All By Myself and Noiseless, Patient Spider

We are writing about Celine Dion’s well-known song, All By Myself, which is a part of the album, Falling into You. All By Myself is about the desire for connection and intimacy after feeling lonely for too long. Celine Dion seems to have no hope for her future even through her desperation for a partner or connection in general.

In the song All By Myself, Celine Dion uses repetition in order to show her desperation for intimacy and connection with those around her. The words, all by myself, appear 14 times in the whole 3 minutes and 58 seconds song. The chorus of the song uses the combination of “all by myself” and “anymore” to show her great desire to get rid of that feeling of loneliness.

All by myself
Don’t wanna be
All by myself

This song uses ethos in order to appeal to the listener’s emotions. Dion writes and sings in a way that makes listeners feel empathetic towards her. Nearly every other line is the same throughout the entirity of the song. Dion repeats the line, “All by Myself” 14 times total. Her use of repitition is emphasising the significance of her feelings toward lonliness.

Overall, Celine Dion writes her song, All By Myself, in order to emphasize the significance of her feelings of lonliness and her longing for intimacy and connection.

“What A Wonderful World”

“What A Wonderful World” (1967) sung by Louis Armstrong and written by songwriters Bob Thiele and George David Weiss depicts the inherent beauty of nature; while simultaneously reminding listeners to not take things for granted as there is so much to be learned through the beauty of the natural world.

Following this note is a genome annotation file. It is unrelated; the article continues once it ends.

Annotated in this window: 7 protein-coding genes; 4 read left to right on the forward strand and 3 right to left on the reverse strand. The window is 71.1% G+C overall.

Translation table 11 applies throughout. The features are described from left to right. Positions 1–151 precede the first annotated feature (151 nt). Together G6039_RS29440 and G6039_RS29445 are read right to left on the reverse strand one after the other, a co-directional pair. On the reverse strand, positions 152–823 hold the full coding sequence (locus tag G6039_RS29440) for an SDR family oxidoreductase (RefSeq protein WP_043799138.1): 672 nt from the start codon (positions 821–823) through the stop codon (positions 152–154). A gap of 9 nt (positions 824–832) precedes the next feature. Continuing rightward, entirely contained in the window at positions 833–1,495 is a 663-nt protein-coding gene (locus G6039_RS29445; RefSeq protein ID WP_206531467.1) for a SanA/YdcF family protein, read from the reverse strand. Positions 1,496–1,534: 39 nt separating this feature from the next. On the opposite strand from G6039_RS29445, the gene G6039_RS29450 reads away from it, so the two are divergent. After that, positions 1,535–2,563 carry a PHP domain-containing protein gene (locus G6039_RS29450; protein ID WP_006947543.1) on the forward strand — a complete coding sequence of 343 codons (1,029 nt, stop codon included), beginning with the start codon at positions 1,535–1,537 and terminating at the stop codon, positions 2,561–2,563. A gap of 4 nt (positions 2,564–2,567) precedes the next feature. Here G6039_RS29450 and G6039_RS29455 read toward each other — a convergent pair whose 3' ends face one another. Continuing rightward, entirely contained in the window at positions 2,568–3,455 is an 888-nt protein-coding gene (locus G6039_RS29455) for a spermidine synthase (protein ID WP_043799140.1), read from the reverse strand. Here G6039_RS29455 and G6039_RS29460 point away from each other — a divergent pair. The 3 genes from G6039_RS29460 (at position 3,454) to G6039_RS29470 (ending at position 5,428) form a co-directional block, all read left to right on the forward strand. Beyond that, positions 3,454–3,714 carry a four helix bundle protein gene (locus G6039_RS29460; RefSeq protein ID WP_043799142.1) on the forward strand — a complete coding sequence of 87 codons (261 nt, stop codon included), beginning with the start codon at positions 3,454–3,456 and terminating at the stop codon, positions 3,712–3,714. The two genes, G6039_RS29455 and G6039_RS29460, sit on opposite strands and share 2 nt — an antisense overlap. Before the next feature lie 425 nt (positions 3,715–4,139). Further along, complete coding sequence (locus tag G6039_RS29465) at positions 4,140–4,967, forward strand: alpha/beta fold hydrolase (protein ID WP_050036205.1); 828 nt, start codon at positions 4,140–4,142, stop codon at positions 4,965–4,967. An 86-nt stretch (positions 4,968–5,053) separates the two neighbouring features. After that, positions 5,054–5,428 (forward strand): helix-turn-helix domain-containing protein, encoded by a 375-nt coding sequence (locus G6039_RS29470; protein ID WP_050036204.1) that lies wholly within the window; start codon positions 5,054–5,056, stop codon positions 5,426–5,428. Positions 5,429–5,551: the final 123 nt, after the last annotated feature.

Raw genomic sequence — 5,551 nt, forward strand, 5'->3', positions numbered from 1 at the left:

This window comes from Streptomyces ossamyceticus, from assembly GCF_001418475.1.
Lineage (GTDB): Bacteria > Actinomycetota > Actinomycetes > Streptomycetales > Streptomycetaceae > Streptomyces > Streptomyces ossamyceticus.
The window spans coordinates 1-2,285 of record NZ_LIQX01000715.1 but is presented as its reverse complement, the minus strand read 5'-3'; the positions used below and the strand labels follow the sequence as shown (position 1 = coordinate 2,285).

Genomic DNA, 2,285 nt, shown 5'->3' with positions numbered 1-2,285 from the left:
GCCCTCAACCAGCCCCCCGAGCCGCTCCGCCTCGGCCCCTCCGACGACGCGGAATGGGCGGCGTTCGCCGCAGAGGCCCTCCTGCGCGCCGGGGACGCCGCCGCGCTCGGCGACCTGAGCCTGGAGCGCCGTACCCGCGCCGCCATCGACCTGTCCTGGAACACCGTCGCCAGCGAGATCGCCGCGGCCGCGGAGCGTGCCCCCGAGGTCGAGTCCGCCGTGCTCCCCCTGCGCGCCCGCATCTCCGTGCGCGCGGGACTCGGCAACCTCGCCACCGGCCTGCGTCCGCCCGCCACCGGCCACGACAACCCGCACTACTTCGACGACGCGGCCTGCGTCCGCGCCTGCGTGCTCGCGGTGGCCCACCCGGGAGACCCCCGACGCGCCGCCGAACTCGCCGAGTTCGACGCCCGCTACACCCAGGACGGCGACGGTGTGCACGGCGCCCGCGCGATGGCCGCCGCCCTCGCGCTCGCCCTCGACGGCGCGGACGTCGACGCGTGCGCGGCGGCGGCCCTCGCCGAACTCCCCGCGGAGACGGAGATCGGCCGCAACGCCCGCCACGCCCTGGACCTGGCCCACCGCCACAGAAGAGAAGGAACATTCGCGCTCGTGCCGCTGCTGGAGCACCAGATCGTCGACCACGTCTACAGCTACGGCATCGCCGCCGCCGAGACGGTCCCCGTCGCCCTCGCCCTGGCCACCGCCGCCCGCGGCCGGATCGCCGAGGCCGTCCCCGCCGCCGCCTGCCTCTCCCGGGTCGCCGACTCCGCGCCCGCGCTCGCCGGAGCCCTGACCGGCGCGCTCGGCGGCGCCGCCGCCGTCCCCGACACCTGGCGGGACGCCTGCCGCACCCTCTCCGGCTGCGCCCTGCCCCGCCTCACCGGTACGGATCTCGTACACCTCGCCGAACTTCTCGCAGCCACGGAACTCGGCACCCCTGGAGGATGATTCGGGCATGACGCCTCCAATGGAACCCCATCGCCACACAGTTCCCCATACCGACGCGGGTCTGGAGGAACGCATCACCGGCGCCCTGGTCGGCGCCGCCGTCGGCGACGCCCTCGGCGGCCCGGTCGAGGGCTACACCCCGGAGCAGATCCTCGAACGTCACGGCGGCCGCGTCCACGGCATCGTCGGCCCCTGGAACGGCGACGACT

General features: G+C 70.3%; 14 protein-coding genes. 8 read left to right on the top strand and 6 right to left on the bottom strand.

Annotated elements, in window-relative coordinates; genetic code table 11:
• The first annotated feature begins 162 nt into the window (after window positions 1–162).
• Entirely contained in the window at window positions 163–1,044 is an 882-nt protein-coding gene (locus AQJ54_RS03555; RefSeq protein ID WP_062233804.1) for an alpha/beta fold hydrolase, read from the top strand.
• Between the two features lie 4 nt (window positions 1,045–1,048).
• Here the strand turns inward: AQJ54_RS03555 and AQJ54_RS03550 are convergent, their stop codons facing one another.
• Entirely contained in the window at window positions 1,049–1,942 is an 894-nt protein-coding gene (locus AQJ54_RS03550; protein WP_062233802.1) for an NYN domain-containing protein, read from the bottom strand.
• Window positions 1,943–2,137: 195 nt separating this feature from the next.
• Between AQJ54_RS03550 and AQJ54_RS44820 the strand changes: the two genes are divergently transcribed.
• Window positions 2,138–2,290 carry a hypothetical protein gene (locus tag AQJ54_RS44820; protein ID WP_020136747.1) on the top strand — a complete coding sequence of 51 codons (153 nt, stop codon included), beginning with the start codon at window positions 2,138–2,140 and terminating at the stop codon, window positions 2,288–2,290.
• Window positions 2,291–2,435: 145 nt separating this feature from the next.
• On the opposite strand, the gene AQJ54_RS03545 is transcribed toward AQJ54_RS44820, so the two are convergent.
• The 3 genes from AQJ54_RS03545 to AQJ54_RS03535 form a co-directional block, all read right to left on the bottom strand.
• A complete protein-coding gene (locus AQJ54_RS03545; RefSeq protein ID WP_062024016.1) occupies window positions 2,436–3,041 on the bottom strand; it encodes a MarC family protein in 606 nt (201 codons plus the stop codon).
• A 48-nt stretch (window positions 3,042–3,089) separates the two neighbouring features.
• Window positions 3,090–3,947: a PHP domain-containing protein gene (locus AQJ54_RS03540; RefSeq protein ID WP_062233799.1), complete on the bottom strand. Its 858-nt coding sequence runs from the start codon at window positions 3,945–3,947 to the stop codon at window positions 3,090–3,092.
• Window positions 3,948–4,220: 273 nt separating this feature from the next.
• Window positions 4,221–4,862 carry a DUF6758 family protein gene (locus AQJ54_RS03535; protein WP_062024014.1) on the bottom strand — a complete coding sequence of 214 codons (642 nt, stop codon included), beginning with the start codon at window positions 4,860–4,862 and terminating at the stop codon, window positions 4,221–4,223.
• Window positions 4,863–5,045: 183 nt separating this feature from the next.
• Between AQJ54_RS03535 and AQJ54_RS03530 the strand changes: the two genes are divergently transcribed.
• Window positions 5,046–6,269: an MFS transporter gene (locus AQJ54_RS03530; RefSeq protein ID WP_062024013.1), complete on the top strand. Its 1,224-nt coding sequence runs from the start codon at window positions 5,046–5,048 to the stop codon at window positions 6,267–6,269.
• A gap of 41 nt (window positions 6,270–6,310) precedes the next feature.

Natural word? By natural world the connotation in the literal sense is the unfiltered world, the untouched land that has yet to be ruined by pollution and industrialization. Appreciating the land that quite literally gives us life; aiding us by providing food sources, oxygen, land to destroy, and views to escape to. Both Armstrong and Walt Whitman in the poem “Song of Myself” captures this respectively. More specifically “What A Wonderful World” serves as a gentle attack on readers, calling them out on their ability to take nature for granted and miss out on the beauty that is right in front of them. The intended audience being those with the privilege of experiencing life in a more lavish and industrialized way (in other words everyone who lives in an urban or city area).

One of the most apparent ways Armstrong coveys his message is through the changing tense of his thoughts:

“”I see friends shakin’ hands, sayin’ “How do you do?”

They’re really saying “I love you

This phrase, while staying in the present tense articulates the simplicity and the intimacy of interacting with those around you. People are so wrapped up in their lives, constantly on the go they oftentimes forget the importance of simply being and interacting which relates to disregarding the beauty of the world surrounding you.